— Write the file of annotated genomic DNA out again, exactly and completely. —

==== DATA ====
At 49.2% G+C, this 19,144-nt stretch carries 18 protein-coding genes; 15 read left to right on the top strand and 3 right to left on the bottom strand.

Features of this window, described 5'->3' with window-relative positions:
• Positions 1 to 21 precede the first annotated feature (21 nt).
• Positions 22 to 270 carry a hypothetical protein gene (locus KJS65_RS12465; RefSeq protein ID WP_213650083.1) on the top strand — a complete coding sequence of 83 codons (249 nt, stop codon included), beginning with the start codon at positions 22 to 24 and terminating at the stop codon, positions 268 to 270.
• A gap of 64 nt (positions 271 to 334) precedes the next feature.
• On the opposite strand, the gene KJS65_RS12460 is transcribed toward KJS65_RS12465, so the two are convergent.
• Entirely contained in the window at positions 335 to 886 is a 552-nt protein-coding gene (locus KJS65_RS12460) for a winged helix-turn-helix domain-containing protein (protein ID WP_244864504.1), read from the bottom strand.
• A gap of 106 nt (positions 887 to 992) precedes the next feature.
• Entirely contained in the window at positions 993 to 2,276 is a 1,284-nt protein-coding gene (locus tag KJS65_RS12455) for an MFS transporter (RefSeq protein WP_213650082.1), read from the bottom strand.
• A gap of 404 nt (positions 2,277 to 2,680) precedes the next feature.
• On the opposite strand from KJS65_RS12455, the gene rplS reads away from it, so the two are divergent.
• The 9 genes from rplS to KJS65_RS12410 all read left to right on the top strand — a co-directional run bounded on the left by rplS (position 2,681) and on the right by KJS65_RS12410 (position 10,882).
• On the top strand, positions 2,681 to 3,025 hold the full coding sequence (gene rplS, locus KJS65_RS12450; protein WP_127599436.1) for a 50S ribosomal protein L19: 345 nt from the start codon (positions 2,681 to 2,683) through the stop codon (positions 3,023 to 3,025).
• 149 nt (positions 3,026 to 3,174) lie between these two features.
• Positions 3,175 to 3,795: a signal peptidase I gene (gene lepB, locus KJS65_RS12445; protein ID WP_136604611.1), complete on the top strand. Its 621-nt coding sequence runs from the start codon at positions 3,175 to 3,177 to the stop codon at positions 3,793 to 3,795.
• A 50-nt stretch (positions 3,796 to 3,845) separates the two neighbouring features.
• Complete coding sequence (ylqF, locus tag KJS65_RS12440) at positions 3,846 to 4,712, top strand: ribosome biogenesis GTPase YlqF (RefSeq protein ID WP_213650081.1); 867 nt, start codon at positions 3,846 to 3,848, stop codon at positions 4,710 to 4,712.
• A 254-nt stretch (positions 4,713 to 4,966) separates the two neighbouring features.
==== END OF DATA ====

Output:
At 49.2% G+C, this 19,144-nt stretch carries 18 protein-coding genes; 15 read left to right on the top strand and 3 right to left on the bottom strand.

Features of this window, described 5'->3' with window-relative positions:
• Positions 1 to 21 precede the first annotated feature (21 nt).
• Positions 22 to 270 carry a hypothetical protein gene (locus KJS65_RS12465; RefSeq protein ID WP_213650083.1) on the top strand — a complete coding sequence of 83 codons (249 nt, stop codon included), beginning with the start codon at positions 22 to 24 and terminating at the stop codon, positions 268 to 270.
• A gap of 64 nt (positions 271 to 334) precedes the next feature.
• On the opposite strand, the gene KJS65_RS12460 is transcribed toward KJS65_RS12465, so the two are convergent.
• Entirely contained in the window at positions 335 to 886 is a 552-nt protein-coding gene (locus KJS65_RS12460) for a winged helix-turn-helix domain-containing protein (protein ID WP_244864504.1), read from the bottom strand.
• A gap of 106 nt (positions 887 to 992) precedes the next feature.
• Entirely contained in the window at positions 993 to 2,276 is a 1,284-nt protein-coding gene (locus tag KJS65_RS12455) for an MFS transporter (RefSeq protein WP_213650082.1), read from the bottom strand.
• A gap of 404 nt (positions 2,277 to 2,680) precedes the next feature.
• On the opposite strand from KJS65_RS12455, the gene rplS reads away from it, so the two are divergent.
• The 9 genes from rplS to KJS65_RS12410 all read left to right on the top strand — a co-directional run bounded on the left by rplS (position 2,681) and on the right by KJS65_RS12410 (position 10,882).
• On the top strand, positions 2,681 to 3,025 hold the full coding sequence (gene rplS, locus KJS65_RS12450; protein WP_127599436.1) for a 50S ribosomal protein L19: 345 nt from the start codon (positions 2,681 to 2,683) through the stop codon (positions 3,023 to 3,025).
• 149 nt (positions 3,026 to 3,174) lie between these two features.
• Positions 3,175 to 3,795: a signal peptidase I gene (gene lepB, locus KJS65_RS12445; protein ID WP_136604611.1), complete on the top strand. Its 621-nt coding sequence runs from the start codon at positions 3,175 to 3,177 to the stop codon at positions 3,793 to 3,795.
• A 50-nt stretch (positions 3,796 to 3,845) separates the two neighbouring features.
• Complete coding sequence (ylqF, locus tag KJS65_RS12440) at positions 3,846 to 4,712, top strand: ribosome biogenesis GTPase YlqF (RefSeq protein ID WP_213650081.1); 867 nt, start codon at positions 3,846 to 3,848, stop codon at positions 4,710 to 4,712.
• A 254-nt stretch (positions 4,713 to 4,966) separates the two neighbouring features.